Services Trade Liberalisation and Regulation: New Developments and Old Problems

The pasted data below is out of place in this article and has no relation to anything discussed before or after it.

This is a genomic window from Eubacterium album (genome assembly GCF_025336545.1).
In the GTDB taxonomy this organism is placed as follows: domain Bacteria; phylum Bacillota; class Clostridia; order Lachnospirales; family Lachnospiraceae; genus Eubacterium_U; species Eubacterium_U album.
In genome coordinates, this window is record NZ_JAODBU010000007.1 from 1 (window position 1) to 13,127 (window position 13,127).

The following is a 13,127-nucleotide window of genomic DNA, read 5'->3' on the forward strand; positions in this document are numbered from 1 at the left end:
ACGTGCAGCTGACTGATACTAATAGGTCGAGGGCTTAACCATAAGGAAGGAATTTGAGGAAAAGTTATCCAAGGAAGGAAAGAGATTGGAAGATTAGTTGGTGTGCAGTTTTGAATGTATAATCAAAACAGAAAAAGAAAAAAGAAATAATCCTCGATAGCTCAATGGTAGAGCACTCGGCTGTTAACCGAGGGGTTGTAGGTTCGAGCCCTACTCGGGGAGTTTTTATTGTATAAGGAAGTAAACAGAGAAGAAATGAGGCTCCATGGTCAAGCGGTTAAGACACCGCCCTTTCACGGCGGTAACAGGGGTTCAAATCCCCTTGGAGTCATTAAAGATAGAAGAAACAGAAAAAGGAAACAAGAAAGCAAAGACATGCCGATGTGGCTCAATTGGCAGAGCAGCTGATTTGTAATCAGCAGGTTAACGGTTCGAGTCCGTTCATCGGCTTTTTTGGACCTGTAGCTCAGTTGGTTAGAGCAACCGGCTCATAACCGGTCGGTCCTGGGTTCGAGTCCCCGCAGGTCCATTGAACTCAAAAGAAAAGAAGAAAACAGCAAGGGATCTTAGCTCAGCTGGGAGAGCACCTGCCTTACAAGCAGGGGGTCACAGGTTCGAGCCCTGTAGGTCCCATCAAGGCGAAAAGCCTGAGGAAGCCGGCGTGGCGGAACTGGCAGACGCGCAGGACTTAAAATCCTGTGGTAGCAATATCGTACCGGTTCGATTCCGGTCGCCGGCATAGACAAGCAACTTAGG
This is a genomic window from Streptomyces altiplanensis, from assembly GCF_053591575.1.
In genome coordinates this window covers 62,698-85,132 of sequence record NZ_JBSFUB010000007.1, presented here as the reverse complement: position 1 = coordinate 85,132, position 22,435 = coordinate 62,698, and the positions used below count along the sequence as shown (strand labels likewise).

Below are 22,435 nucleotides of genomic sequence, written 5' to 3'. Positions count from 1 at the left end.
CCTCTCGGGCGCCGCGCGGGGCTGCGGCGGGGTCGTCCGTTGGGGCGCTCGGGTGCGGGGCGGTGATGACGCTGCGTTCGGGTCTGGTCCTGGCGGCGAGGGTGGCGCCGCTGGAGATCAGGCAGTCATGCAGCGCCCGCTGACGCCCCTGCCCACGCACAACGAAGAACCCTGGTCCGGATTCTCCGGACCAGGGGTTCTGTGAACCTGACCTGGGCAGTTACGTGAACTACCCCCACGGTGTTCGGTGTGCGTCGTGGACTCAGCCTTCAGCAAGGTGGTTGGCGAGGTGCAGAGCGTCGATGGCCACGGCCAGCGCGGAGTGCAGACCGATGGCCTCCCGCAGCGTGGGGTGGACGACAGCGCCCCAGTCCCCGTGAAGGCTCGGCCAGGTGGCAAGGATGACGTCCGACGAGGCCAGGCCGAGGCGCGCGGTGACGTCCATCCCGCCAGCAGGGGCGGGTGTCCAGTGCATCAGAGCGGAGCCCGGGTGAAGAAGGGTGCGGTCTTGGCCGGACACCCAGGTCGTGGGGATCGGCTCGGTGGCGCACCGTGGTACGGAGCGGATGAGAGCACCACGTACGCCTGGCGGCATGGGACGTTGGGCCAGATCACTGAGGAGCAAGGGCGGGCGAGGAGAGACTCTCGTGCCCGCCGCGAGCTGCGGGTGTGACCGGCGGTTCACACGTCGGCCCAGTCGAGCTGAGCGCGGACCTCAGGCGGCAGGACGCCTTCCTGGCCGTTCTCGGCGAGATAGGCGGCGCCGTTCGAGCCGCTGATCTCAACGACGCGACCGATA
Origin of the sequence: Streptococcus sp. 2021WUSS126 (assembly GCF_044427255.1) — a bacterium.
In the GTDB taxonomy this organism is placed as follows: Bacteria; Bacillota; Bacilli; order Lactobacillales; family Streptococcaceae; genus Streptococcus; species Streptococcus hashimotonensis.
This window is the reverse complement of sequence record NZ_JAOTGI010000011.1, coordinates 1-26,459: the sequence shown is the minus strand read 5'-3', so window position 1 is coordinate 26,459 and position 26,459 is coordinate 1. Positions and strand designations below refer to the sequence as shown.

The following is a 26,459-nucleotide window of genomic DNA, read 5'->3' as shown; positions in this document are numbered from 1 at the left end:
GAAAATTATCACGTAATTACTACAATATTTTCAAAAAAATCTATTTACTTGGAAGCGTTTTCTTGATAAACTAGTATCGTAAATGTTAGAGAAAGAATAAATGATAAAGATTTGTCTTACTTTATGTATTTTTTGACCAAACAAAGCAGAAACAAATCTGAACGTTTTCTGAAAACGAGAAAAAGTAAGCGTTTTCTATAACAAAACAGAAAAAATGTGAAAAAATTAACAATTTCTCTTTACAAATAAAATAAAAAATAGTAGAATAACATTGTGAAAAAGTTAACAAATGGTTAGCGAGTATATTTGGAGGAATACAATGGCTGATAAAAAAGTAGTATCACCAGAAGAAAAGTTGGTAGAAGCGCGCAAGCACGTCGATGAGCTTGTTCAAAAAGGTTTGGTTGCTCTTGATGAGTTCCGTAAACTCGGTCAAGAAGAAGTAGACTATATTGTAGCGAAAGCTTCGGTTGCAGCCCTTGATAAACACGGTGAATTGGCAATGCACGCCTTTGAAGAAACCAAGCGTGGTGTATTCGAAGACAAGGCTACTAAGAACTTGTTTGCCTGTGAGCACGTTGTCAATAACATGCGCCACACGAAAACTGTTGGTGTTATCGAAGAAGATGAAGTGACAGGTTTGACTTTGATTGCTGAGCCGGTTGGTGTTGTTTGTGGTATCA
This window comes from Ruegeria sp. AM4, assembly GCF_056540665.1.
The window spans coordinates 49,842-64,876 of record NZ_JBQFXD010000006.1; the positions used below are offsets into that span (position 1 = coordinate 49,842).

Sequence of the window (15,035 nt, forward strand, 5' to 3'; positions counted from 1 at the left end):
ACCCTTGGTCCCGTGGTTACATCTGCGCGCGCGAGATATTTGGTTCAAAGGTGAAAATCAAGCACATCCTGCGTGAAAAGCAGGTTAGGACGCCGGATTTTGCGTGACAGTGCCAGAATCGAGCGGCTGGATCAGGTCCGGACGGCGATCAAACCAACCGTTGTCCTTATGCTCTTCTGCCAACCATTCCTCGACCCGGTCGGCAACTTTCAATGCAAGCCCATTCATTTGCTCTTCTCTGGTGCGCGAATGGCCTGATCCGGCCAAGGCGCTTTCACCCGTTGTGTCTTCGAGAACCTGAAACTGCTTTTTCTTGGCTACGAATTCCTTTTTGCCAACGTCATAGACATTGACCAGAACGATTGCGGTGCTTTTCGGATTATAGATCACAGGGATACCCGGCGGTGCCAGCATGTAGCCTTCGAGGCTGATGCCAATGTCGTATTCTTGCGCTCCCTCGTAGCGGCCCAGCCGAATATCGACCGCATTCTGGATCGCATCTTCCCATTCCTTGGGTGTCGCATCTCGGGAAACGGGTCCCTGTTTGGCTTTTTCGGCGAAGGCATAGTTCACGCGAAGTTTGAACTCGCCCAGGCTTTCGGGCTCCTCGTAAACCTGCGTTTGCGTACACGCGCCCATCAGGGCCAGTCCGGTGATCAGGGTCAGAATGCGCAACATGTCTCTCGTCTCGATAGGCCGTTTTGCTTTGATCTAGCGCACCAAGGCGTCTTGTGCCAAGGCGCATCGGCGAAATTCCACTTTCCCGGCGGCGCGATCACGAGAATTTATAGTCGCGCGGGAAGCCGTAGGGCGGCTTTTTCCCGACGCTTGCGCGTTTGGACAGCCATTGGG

In his foreword to a recent publication on trade in services, the Director General of the World Trade Organisation (WTO), Pascal Lamy, claims: “Gone are the days when services used to be considered non-tradables”.1 Indeed, creating a consensus among trade policy officials, business leaders and academic commentators that services can be traded across borders was a major step for the development of the multilateral trading system. However, the ensuing problems that followed from this consensus are at least as challenging. Considering services as tradables gives rise to a number of fundamental questions about the proper framework and legal rules for the liberalisation and regulation of such trade. It is therefore not surprising that trade in services moved to the centre of attention of political and academic discourses about the international trading system in recent years. As a result of the increased interest in trade in services, the challenges and difficulties associated with this concept became apparent. While early assessments of the inclusion of services in the multilateral trading system were often shaped by generally optimistic assumptions about the over-all positive effects of services trade liberalisation on the one side and unsubstantiated claims that the GATS would force governments to privatisation and deregulation on the other side, the debate is more balanced now. Most commentators – political and academic ones alike – recognise the complexity of the issues involved. In fact: Gone are the days when the liberalisation of trade in services used to be subject to simplistic assumptions and claims.